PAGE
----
Cold1Uğur Yücel’s bleak Turkish drama is as chilly and forbidding as its snowbound setting.

COLD opens with an arresting and starkly beautiful shot of a frozen all-white landscape, silent and still. A  narrow track stretching into the distance and a crossing sign in the foreground are the only signs of human presence. Then a train barrels across the frame, breaking the silence. The camera pans after the train to follow the railway lines, settling on the lone figure standing by the track. It’s a deft introduction to our protagonist, a man whose life is as rigid and regimented as the train tracks he maintains.

Played by Cenk Medet Alibeyoğlu (discovered by the director while working in his local bar), Balabey is a dour, taciturn railway worker and family man. Constantly slumped into a posture of defeat, he is diffident to the point of near-total silence, with a thick bushy moustache hiding a large part of his face. His volatile, sharply-dressed brother Enver (Ahmet Rıfat Şungar) is his opposite number; their scenes together are coloured by mutual incomprehension. They live in a small remote town in the deep hinterlands where Turkey meets the Caucasus, permanently covered in snow. From the very opening, we are gradually immersed into this slow-moving world via a series of seemingly unconnected scenes. We see vignettes of Balabey and Enver’s home lives, as they navigate fractious relationships with their respective wives (who happen to be sisters) and go about the ordinary business of living.

One night Balabey agrees to go out with local big-shot Abbas (Rıza Sönmez) and his cronies. The group end up at Enver’s nightclub-cum-brothel with a trio of Russian prostitutes. After an awkward night with Irina (Valeria Skorokhodova), a spirited, joke-cracking woman, he grows more and more drawn to her, as attraction deepens into obsession.

Stupidity and recklessness shade into outright evil with a sickening inevitability.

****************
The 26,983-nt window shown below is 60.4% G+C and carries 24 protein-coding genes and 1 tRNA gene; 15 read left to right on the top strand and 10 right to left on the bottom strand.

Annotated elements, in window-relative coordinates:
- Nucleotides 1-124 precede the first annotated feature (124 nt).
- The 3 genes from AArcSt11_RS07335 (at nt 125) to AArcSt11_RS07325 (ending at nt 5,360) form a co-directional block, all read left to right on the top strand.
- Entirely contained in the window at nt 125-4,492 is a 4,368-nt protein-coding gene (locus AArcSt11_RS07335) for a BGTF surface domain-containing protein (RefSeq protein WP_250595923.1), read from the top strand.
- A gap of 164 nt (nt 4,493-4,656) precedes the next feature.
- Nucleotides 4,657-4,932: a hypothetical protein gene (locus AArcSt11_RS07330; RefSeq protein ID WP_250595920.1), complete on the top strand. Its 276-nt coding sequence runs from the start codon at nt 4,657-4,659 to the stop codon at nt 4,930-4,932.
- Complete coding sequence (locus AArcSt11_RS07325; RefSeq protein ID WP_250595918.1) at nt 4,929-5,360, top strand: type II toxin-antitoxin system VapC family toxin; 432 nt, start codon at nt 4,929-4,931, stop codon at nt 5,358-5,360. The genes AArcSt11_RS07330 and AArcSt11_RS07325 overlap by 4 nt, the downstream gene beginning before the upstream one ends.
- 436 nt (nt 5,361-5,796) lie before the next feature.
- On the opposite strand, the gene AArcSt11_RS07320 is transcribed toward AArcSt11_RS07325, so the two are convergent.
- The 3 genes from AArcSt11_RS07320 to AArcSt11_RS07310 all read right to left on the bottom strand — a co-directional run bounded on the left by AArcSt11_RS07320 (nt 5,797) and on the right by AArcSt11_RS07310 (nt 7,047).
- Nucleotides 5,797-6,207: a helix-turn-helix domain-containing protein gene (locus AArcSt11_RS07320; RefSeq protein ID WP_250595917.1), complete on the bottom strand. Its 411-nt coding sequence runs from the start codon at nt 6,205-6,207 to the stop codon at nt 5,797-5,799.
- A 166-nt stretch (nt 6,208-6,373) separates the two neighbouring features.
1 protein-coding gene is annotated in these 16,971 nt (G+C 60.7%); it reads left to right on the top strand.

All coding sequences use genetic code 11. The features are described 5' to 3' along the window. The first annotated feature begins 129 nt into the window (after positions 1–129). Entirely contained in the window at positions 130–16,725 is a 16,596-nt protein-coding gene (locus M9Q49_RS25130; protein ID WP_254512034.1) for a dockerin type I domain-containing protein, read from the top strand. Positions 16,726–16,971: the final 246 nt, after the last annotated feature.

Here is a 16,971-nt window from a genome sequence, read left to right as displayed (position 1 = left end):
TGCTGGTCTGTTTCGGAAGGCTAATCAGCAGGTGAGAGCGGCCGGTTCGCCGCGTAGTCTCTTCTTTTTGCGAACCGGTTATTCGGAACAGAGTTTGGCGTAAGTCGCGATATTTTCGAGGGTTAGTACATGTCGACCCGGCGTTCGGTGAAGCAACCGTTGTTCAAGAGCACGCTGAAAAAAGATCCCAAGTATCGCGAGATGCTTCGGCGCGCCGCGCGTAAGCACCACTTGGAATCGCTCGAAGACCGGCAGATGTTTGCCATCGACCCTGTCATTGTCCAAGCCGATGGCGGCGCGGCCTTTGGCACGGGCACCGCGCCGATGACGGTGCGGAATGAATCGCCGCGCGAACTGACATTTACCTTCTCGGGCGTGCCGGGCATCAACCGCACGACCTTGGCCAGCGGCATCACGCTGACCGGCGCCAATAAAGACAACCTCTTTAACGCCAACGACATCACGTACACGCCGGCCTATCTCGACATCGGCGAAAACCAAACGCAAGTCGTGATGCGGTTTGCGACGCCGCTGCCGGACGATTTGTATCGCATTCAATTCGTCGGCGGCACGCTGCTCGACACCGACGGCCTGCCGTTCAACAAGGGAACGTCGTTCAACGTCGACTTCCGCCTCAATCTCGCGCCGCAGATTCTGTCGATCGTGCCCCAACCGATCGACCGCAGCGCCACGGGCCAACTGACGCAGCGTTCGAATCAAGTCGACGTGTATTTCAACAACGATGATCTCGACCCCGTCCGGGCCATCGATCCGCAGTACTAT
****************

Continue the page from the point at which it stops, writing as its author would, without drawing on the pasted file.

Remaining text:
Similar to Nuri Bilge Ceylan’s ONCE UPON A TIME IN ANATOLIA, Yücel uses lengthy static shots for a sense of understated naturalism. Often transitions between scenes are accompanied by shots from the train as it trundles through the snowy wilderness. This focus on movement, contrasted with a hidebound locale where everyone seems stuck in place, emphasises the immobility of the characters; from Balabey, stuck in his routine, to Irina and her sisters, who desperately want to leave.

As the plot progresses, cracks in the foundation of stability start to show. Irina aims to return to Russia, but Balabey cannot bear to lose her. While becoming increasingly neglectful of his heavily pregnant wife, he starts to resort to desperate measures to keep her around. Meanwhile, it is revealed that Enver has a cruel and misogynistic streak, as he starts mistreating his own spouse. The element of change introduced into Balabey’s staid lifestyle has an inevitable knock-on effect, as the disruptions ripple to the people around him.

The late-film shift into explicit horror and tragedy could seem gratuitous, if it were not rooted in the realism of the film’s earlier stretches. Stupidity and recklessness shade into outright evil with a sickening inevitability. There are few more terrifying scenes I’ve seen this year than Enver and his friend cracking jokes together moments after they decide to casually commit murder.

At the climax of the film, the sordid noirish tale is elevated to an elemental level, pitting brother against brother. The indelible final image of a once good man vanishing into the darkness puts an appropriately gloomy flourish on a downbeat story of lust, jealousy and murder amongst the snow.

One Response to “Cold”


    A comparison with the incomparably beautiful Anatolia seems quite unsuitable, and this film exploits exactly the same town / city as in Kosmos (2010), but with a wafer-thin plot, where the horror and tragedy and not just gratuitous, but sickeningly ludicrous choices.

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